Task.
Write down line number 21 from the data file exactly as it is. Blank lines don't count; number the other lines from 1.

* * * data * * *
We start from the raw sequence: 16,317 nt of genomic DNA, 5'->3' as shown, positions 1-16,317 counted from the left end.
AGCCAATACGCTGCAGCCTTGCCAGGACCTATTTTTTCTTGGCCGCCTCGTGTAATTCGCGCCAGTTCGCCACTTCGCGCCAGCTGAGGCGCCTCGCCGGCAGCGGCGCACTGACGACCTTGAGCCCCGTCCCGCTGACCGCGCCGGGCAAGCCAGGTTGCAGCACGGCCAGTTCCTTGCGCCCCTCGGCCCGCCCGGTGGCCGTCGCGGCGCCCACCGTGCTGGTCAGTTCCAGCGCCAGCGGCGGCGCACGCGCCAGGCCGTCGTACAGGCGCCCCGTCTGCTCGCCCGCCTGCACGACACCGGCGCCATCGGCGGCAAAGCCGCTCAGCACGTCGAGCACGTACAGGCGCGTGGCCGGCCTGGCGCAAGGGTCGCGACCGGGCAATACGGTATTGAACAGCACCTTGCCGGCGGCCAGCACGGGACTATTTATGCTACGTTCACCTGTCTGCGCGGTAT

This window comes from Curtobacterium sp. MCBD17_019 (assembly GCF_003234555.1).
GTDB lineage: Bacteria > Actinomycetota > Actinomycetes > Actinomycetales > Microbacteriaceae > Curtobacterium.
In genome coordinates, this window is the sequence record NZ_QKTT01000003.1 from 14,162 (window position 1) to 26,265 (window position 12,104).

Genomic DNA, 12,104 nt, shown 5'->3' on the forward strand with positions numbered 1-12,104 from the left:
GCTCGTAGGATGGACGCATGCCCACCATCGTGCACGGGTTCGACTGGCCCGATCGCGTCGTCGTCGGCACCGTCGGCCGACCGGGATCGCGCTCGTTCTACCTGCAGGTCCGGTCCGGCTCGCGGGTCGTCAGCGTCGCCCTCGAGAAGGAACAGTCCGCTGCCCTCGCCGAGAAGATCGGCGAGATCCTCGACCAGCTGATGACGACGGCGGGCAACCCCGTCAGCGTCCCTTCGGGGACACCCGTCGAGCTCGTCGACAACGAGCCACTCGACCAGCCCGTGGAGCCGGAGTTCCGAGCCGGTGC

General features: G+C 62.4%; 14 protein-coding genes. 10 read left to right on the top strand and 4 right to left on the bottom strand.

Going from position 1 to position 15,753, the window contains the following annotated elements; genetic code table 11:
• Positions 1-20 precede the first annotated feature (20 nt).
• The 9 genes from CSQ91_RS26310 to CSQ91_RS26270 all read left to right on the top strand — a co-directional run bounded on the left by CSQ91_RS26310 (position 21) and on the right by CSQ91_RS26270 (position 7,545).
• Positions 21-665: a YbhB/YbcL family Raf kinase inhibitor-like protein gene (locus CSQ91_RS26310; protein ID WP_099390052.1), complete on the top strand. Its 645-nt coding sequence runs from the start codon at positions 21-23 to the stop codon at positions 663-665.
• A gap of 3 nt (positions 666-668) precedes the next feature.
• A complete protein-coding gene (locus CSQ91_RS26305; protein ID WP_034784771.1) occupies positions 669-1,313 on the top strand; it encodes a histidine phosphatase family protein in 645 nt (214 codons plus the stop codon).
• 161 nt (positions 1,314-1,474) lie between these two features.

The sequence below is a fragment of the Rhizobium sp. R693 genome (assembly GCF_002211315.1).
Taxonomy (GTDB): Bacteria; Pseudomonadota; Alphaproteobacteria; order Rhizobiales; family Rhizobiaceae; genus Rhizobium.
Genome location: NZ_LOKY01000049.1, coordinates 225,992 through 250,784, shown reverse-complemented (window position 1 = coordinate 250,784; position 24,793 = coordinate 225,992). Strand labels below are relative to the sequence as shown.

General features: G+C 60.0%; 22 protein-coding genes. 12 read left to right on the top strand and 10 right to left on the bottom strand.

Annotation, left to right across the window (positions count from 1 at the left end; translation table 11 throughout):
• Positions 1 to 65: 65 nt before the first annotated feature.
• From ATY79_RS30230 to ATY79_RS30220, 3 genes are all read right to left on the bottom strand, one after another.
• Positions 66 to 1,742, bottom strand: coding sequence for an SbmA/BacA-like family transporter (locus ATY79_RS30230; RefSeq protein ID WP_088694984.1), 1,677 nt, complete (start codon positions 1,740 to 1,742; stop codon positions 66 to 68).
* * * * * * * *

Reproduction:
• Positions 1 to 65: 65 nt before the first annotated feature.